Regina Archbishop Don Bolen at the book launch of 'Towards Unity: Ecumenical Dialogue 500 Years After the Reformation' at the Toronto School of Theology April 7. Photo by Michael Swan

Book: 'Towards Unity' explores golden era of ecumenical dialogue

  • April 23, 2017

Five hundred years of division in the Western Christian tradition has yielded 50 years of striving for unity — and some of the best theology of our times, Regina Archbishop Don Bolen said at the launch of a new book of essays on ecumenism.

Towards Unity: Ecumenical Dialogue 500 Years After the Reformation, launched at the Toronto School of Theology on April 7, features some of the best and brightest of the ecumenical movement.

Inspired by Bolen’s seven years working for Msgr. Jack Radano at the Pontifical Council for Promoting Christian Unity in Rome, the book has an introduction by Cardinal Walter Kasper and essays by Cardinal Edward Idris Cassidy, the late Canadian ecumenical theologian Margaret O’Gara and Canadian Sr. Donna Geernaert. The essays about the search for Christian unity were all written in honour of Radano.

Present for the launch, Radano was anxious that no one minimize the harm done by splintering the Church in the West.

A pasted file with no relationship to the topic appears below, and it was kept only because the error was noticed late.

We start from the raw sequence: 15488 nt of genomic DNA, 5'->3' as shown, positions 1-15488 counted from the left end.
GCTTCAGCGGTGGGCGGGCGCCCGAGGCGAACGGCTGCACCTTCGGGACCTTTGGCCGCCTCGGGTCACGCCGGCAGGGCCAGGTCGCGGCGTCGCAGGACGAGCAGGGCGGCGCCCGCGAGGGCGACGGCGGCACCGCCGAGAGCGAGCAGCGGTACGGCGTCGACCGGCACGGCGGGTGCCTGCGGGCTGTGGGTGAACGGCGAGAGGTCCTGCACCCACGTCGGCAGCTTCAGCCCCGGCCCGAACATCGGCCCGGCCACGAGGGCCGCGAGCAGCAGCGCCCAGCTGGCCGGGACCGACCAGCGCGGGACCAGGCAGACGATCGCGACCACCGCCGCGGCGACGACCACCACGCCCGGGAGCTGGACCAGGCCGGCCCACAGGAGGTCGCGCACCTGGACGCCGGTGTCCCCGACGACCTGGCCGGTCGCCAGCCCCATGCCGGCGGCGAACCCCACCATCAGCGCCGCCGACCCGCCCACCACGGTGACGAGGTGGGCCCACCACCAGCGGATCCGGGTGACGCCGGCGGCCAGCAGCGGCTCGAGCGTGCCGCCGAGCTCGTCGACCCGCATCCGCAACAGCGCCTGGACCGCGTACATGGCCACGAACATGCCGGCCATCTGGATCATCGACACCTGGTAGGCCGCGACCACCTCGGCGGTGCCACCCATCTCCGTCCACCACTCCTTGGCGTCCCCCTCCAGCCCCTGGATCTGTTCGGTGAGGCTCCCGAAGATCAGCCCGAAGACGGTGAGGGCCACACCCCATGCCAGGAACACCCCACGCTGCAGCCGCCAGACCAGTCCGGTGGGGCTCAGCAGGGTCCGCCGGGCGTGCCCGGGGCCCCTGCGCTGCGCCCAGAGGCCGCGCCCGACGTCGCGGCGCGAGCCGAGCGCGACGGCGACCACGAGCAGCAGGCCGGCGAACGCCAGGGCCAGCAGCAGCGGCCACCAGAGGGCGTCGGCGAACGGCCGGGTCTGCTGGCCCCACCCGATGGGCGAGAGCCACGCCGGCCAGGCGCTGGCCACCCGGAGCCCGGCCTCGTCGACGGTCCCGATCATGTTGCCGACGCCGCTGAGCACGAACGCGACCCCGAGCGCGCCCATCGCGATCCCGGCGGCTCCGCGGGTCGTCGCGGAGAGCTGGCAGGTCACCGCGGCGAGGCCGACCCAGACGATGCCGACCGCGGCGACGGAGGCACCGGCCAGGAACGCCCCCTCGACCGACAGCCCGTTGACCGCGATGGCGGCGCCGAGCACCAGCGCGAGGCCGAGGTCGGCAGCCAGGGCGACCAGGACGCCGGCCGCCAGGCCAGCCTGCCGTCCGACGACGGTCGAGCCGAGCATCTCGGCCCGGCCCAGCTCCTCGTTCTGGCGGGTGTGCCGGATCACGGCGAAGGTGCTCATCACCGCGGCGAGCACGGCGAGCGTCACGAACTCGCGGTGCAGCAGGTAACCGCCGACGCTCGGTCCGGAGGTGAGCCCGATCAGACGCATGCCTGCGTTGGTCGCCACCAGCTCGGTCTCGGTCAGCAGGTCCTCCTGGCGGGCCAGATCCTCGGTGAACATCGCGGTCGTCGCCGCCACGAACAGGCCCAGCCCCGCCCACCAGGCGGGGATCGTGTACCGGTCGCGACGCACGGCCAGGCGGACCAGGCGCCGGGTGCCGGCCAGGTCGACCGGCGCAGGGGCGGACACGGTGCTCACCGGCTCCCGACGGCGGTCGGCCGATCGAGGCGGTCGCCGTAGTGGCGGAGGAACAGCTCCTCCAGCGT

“Those were 500 years of tragedy,” Radano said. “Five hundred years of hatred among Christians.”

But Bolen was quick to point out the accomplishments of ecumenical dialogue since the Second Vatican Council.

“Much of the best theology of the last 50 years has been done in ecumenical dialogue,” he said.

Bolen hopes the book is read by the next generation of theologians who will have to carry the torch for the ecumenical movement. He also would like to see Towards Unity on reading lists for Catholic seminarians who often skip over ecumenical dialogue in their training.

Dialogue and ecumenism are “constitutive of being the Church today,” Bolen said.

The book is a significant contribution to one of the most significant movements in Christianity over the last century, said Canadian Council of Churches executive director Rev. Dr. Karen Hamilton.

“Whatever denomination you were or are or ever shall be, the Reformation will always be a hugely significant event in the life of the Church,” Hamilton said. “It reminded us of the diversity and variety that God loves.”

Archdiocese of Toronto ecumenical officer Fr. Tim MacDonald pointed out how dialogue has strengthened the Church.

“We’re living in a new age,” he said. “Since Vatican II we have absolutely embraced the Church semper reformanda (always reforming).”

But dialogue is not for the sake of dialogue, said MacDonald.

“We haven’t achieved the goal yet. We’re still separated. We’re still divided churches.”

Towards Unity is available from Novalis for $32.95.

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